Numerical investigation of the flow in a swirl generator, using OpenFOAM

dc.contributor.authorBergman, Oscar
dc.contributor.departmentChalmers tekniska högskola / Institutionen för tillämpad mekaniksv
dc.contributor.departmentChalmers University of Technology / Department of Applied Mechanicsen
dc.description.abstractThis work presents results from OpenFOAM simulations conducted on a swirl generator designed to give similar flow conditions to those of a Francis turbine operating at partial load. Francis turbines are one of the most commonly used water turbines. In these turbines, there is however a frequent problem occuring at part load. Due to a swirling flow in the draft tube, a transient helical vortex rope builds up and creates severe pressure fluctuations in the system that increase the risk for fatique. To predict and control such flow features is therefore critical. A test rig was thus developed at the "Politehnica" University of Timisoara, Romania, to provide a detailed experimental database of such flow features. This test rig has four parts: leaning strout vanes, stay vanes, a rotating runner which is designed to have zero torque, and a convergent divergent draft tube. In this work, numerical results are compared and validated against measurements realized on the swirling flow test rig at the Polytechnica University of Timisoara in Romania. The computational mesh is created with ICEM-Hexa and the parts have been meshed separately and then merged together, using General Grid Interfaces (GGI) to couple them numerically. The finite volume method is used to solve both the unsteady and steady state Reynolds Averaged Navier Stokes equations and the standard k-epsilon model is used to close the turbulence equations. Steady-state simulations is a preliminary method, which is less time-consuming and predicts the general behavior of the flow field. It also provides good initial conditions for the unsteady simulations. For the unsteady simulations, the mesh of the rotating part of the domain is rotating and the coupling between the stationary and rotating parts is handled by a sliding GGI interface. The simulation results shows a developing vortex rope in the draft tube which gives rise to oscillations of flow properties in the whole system. The size and shape of this vortex rope, as well as the frequency of the flow property oscillations it gives rise to, is highly dependent on the rotational speed of the free runner. The results show that a rotational speed of 920 rpm on the runner, corresponds best with the measurements out of the three rotational speeds 870 rpm, 890 rpm and 920 rpm. The rotational speed of 870 rpm gives a positive moment on the runner, an rpm of 890 of almost zero moment, and a speed of 920 rpm gives a positive moment on the runner. This leads to the conclusion that the tourque in the test rig was not zero when measurements were carried out. The rotational speed of 920 rpm is however not the most corresponding rotational speed, for the results can probably give a better velocity profile if the rotational speed would be increased to maybe 930 rpm, and if LES or DES would be used for resolving the turbulence.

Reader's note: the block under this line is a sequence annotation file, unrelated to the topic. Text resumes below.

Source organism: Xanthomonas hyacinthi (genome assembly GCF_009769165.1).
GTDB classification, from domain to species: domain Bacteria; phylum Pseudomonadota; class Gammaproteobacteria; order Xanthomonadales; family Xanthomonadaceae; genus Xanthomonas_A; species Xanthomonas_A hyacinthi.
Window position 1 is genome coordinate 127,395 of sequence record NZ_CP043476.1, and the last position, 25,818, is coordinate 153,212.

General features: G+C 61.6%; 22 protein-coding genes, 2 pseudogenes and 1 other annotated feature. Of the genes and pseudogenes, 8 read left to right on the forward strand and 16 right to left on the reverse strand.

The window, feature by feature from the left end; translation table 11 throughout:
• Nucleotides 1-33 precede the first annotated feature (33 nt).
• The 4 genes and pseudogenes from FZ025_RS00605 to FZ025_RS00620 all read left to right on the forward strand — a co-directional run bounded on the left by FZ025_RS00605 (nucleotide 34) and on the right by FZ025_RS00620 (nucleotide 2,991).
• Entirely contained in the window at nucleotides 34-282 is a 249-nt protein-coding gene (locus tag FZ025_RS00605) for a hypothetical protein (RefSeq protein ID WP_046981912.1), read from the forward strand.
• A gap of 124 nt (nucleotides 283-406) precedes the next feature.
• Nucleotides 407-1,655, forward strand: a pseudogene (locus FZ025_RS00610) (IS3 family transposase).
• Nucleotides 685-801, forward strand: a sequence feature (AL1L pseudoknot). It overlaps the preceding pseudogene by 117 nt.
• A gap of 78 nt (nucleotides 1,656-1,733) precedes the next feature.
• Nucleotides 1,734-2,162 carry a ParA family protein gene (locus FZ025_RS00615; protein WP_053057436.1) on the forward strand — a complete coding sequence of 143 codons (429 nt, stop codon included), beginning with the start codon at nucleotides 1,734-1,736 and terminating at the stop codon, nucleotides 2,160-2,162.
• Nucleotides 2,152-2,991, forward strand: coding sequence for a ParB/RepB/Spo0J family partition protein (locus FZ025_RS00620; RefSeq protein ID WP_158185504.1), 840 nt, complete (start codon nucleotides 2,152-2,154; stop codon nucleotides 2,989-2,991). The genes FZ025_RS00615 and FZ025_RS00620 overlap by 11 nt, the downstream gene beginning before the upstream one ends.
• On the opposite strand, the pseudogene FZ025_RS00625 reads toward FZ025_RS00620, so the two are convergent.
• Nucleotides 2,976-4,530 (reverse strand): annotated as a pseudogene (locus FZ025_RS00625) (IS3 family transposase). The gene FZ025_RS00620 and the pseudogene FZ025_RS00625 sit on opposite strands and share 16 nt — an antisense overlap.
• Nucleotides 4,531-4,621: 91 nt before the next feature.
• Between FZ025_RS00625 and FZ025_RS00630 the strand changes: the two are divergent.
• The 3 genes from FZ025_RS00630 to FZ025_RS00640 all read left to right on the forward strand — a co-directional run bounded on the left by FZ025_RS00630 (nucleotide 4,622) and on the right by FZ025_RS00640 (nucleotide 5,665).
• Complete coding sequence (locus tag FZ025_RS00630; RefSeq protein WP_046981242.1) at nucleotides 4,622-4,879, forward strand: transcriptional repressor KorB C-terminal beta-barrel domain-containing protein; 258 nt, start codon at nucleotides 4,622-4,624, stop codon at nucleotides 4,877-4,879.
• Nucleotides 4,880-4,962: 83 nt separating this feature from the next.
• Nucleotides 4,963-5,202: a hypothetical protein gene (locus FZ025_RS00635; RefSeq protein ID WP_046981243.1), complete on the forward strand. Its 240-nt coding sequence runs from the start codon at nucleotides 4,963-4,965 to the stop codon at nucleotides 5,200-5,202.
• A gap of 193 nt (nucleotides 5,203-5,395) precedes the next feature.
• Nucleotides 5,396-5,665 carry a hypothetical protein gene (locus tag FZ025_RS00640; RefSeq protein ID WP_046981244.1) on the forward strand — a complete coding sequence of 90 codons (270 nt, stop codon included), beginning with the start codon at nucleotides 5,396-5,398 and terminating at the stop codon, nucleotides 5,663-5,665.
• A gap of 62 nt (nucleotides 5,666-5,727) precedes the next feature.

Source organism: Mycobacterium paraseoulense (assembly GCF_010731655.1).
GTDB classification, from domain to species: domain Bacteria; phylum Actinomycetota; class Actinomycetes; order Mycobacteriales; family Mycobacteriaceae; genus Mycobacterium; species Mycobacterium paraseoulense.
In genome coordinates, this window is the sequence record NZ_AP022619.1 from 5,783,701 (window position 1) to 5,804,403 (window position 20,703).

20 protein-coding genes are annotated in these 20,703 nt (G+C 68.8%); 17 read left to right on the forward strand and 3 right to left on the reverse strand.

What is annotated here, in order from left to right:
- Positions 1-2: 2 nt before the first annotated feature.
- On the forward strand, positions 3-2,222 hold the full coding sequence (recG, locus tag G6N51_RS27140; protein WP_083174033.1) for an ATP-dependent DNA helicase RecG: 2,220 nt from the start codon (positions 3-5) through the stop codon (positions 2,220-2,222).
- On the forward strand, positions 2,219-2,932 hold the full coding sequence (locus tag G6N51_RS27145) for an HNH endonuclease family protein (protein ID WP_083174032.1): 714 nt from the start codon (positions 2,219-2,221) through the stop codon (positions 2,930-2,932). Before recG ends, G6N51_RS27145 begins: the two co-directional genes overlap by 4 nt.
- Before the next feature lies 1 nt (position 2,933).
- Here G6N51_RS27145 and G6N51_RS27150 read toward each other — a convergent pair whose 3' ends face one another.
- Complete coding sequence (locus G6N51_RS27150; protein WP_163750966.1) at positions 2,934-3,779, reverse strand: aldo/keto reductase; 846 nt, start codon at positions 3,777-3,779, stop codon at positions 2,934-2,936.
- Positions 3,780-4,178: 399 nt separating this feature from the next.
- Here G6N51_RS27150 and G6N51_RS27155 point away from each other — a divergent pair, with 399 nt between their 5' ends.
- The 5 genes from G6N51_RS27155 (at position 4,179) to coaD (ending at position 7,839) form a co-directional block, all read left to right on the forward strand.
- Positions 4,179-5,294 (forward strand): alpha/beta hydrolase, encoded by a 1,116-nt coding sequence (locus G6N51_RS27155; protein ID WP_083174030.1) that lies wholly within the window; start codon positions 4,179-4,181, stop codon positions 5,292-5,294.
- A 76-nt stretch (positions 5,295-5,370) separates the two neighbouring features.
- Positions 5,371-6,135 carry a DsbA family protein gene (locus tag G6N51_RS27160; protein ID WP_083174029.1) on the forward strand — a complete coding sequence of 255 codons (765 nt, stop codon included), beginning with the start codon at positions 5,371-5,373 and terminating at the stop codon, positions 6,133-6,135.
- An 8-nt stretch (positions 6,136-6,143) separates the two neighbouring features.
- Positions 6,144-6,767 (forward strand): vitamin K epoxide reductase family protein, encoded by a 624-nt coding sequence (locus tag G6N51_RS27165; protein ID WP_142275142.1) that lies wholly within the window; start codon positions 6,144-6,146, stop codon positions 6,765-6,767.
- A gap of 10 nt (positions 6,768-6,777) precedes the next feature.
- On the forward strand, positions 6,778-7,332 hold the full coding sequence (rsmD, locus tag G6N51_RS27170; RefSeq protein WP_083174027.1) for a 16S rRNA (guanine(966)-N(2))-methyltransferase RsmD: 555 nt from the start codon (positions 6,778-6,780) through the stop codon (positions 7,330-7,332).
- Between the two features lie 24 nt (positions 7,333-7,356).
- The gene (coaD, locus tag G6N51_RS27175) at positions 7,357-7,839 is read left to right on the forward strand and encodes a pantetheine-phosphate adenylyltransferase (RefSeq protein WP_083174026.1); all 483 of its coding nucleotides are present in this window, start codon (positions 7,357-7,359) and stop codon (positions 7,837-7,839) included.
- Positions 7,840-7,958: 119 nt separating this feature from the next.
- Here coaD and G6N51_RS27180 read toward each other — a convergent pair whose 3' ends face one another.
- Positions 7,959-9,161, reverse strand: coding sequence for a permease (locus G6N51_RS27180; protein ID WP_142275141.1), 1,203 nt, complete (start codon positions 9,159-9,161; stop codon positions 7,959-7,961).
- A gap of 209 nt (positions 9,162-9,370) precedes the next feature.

dc.subjectFluid mechanics
dc.titleNumerical investigation of the flow in a swirl generator, using OpenFOAM
dc.type.degreeExamensarbete för masterexamensv
dc.type.degreeMaster Thesisen
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